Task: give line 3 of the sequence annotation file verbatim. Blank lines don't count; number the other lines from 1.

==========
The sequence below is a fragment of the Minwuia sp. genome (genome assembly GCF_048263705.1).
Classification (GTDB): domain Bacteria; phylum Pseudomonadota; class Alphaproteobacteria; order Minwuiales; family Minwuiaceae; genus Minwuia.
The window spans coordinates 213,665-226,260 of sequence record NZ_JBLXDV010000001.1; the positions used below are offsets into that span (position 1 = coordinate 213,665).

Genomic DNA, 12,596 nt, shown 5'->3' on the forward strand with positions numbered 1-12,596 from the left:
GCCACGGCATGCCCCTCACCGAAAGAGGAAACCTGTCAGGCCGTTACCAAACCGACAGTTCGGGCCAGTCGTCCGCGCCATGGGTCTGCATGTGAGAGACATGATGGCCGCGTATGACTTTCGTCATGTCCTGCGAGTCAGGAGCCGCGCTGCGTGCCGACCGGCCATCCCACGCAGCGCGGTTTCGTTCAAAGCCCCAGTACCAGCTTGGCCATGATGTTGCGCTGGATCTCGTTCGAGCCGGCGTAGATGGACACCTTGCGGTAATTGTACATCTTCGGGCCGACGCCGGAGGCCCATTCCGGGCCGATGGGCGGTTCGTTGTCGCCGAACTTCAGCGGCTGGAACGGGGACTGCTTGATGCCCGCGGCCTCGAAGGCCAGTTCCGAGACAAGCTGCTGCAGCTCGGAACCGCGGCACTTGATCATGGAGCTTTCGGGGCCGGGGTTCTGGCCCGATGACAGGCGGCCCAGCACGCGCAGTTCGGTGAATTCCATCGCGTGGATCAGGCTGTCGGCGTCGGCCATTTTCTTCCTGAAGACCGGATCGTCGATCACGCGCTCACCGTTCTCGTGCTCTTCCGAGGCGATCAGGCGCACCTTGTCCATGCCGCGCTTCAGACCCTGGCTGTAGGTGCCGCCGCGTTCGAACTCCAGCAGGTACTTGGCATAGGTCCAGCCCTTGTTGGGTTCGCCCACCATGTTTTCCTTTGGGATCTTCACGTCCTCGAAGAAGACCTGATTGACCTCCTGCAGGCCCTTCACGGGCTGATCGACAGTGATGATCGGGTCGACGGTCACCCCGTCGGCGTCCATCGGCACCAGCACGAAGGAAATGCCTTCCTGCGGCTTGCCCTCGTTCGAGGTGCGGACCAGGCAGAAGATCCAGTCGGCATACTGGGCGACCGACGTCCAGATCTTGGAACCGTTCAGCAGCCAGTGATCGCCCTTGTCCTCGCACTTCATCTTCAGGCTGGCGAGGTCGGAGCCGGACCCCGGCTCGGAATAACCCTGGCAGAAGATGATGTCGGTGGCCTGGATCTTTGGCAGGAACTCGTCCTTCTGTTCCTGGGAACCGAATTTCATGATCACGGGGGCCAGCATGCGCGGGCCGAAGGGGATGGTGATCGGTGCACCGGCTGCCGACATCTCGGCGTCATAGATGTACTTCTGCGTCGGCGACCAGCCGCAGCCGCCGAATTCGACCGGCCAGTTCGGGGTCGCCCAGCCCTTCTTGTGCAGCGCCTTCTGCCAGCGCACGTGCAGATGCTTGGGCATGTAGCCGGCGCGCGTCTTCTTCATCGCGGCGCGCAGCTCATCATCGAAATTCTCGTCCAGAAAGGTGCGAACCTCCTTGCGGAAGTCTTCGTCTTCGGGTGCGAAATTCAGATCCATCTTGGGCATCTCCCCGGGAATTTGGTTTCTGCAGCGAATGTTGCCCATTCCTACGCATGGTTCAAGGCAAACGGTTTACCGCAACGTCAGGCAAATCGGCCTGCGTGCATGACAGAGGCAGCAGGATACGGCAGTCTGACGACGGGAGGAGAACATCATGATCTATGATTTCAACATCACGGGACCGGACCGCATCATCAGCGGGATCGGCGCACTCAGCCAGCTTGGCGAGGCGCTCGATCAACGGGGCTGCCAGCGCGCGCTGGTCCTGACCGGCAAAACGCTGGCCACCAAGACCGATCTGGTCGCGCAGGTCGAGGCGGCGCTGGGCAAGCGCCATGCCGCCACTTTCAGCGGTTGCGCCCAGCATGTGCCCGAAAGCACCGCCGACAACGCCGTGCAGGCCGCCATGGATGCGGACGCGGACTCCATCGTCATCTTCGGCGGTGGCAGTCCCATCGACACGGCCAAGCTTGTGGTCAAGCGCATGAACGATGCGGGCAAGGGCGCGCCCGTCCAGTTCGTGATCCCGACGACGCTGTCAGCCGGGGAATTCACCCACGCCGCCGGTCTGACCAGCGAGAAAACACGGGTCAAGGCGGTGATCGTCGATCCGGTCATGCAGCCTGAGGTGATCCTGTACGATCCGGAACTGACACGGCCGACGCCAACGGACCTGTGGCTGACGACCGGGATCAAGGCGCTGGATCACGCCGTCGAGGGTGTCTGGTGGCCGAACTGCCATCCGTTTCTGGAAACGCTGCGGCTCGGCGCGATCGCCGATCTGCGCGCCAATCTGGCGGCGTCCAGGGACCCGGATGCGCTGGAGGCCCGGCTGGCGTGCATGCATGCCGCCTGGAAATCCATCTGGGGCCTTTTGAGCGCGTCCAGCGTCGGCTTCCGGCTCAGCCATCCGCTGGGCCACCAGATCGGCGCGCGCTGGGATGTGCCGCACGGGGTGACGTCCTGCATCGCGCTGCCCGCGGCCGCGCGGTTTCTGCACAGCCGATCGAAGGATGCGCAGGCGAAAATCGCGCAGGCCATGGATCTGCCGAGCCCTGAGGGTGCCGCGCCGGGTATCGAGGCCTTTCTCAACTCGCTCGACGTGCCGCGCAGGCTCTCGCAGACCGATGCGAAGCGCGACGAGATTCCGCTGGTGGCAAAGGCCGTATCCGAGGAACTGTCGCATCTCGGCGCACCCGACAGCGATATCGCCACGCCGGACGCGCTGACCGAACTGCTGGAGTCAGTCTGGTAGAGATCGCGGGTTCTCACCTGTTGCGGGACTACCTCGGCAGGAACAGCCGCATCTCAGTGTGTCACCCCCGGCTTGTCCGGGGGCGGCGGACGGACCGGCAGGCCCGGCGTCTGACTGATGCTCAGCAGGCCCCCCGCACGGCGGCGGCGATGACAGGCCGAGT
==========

The window spans coordinates 213,665-226,260 of sequence record NZ_JBLXDV010000001.1; the positions used below are offsets into that span (position 1 = coordinate 213,665).